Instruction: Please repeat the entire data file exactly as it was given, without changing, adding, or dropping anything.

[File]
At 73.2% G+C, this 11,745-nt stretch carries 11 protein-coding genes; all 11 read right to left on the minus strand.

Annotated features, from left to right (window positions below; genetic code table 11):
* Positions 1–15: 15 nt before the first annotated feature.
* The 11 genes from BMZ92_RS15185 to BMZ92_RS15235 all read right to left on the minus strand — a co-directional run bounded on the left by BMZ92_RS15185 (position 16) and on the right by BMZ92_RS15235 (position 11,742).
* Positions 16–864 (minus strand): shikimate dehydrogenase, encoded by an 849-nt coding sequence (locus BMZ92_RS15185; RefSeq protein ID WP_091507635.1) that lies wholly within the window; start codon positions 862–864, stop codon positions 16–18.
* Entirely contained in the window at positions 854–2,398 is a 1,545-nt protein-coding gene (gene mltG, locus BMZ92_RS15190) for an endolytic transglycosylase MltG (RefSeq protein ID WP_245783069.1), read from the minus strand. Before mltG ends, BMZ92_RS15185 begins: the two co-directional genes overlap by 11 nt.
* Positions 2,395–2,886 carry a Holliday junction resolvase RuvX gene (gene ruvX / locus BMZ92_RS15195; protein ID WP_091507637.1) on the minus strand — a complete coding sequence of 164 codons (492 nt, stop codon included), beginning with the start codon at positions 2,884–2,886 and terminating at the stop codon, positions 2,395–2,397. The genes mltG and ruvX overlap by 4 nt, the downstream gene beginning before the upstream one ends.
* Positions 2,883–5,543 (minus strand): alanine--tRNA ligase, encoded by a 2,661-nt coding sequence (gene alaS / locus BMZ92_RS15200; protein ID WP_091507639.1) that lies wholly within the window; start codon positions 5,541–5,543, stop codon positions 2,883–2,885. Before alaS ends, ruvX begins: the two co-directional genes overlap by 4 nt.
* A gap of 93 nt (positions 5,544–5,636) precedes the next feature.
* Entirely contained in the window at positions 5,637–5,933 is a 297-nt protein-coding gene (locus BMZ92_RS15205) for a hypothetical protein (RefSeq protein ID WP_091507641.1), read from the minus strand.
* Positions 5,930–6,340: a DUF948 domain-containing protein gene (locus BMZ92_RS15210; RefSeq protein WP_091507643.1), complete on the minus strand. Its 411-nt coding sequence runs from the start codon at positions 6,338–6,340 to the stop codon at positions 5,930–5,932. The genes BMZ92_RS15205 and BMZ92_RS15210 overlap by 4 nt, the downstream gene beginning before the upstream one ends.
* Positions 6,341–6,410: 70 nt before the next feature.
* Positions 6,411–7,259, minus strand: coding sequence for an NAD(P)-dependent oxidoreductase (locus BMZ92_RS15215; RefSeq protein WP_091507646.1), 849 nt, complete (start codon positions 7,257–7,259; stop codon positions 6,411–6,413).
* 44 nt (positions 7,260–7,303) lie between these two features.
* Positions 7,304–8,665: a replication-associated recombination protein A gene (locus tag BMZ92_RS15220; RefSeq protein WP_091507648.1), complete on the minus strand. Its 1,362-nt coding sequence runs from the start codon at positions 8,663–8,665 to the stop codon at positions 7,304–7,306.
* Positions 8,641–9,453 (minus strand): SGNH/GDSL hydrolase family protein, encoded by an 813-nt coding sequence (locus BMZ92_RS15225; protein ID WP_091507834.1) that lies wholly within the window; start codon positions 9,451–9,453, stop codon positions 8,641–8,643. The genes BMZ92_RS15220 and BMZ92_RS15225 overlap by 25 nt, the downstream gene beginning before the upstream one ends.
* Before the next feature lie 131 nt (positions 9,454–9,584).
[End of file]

At 73.2% G+C, this 11,745-nt stretch carries 11 protein-coding genes; all 11 read right to left on the minus strand.

Annotated features, from left to right (window positions below; genetic code table 11):
* Positions 1–15: 15 nt before the first annotated feature.
* The 11 genes from BMZ92_RS15185 to BMZ92_RS15235 all read right to left on the minus strand — a co-directional run bounded on the left by BMZ92_RS15185 (position 16) and on the right by BMZ92_RS15235 (position 11,742).
* Positions 16–864 (minus strand): shikimate dehydrogenase, encoded by an 849-nt coding sequence (locus BMZ92_RS15185; RefSeq protein ID WP_091507635.1) that lies wholly within the window; start codon positions 862–864, stop codon positions 16–18.
* Entirely contained in the window at positions 854–2,398 is a 1,545-nt protein-coding gene (gene mltG, locus BMZ92_RS15190) for an endolytic transglycosylase MltG (RefSeq protein ID WP_245783069.1), read from the minus strand. Before mltG ends, BMZ92_RS15185 begins: the two co-directional genes overlap by 11 nt.
* Positions 2,395–2,886 carry a Holliday junction resolvase RuvX gene (gene ruvX / locus BMZ92_RS15195; protein ID WP_091507637.1) on the minus strand — a complete coding sequence of 164 codons (492 nt, stop codon included), beginning with the start codon at positions 2,884–2,886 and terminating at the stop codon, positions 2,395–2,397. The genes mltG and ruvX overlap by 4 nt, the downstream gene beginning before the upstream one ends.
* Positions 2,883–5,543 (minus strand): alanine--tRNA ligase, encoded by a 2,661-nt coding sequence (gene alaS / locus BMZ92_RS15200; protein ID WP_091507639.1) that lies wholly within the window; start codon positions 5,541–5,543, stop codon positions 2,883–2,885. Before alaS ends, ruvX begins: the two co-directional genes overlap by 4 nt.
* A gap of 93 nt (positions 5,544–5,636) precedes the next feature.
* Entirely contained in the window at positions 5,637–5,933 is a 297-nt protein-coding gene (locus BMZ92_RS15205) for a hypothetical protein (RefSeq protein ID WP_091507641.1), read from the minus strand.
* Positions 5,930–6,340: a DUF948 domain-containing protein gene (locus BMZ92_RS15210; RefSeq protein WP_091507643.1), complete on the minus strand. Its 411-nt coding sequence runs from the start codon at positions 6,338–6,340 to the stop codon at positions 5,930–5,932. The genes BMZ92_RS15205 and BMZ92_RS15210 overlap by 4 nt, the downstream gene beginning before the upstream one ends.
* Positions 6,341–6,410: 70 nt before the next feature.
* Positions 6,411–7,259, minus strand: coding sequence for an NAD(P)-dependent oxidoreductase (locus BMZ92_RS15215; RefSeq protein WP_091507646.1), 849 nt, complete (start codon positions 7,257–7,259; stop codon positions 6,411–6,413).
* 44 nt (positions 7,260–7,303) lie between these two features.
* Positions 7,304–8,665: a replication-associated recombination protein A gene (locus tag BMZ92_RS15220; RefSeq protein WP_091507648.1), complete on the minus strand. Its 1,362-nt coding sequence runs from the start codon at positions 8,663–8,665 to the stop codon at positions 7,304–7,306.
* Positions 8,641–9,453 (minus strand): SGNH/GDSL hydrolase family protein, encoded by an 813-nt coding sequence (locus BMZ92_RS15225; protein ID WP_091507834.1) that lies wholly within the window; start codon positions 9,451–9,453, stop codon positions 8,641–8,643. The genes BMZ92_RS15220 and BMZ92_RS15225 overlap by 25 nt, the downstream gene beginning before the upstream one ends.
* Before the next feature lie 131 nt (positions 9,454–9,584).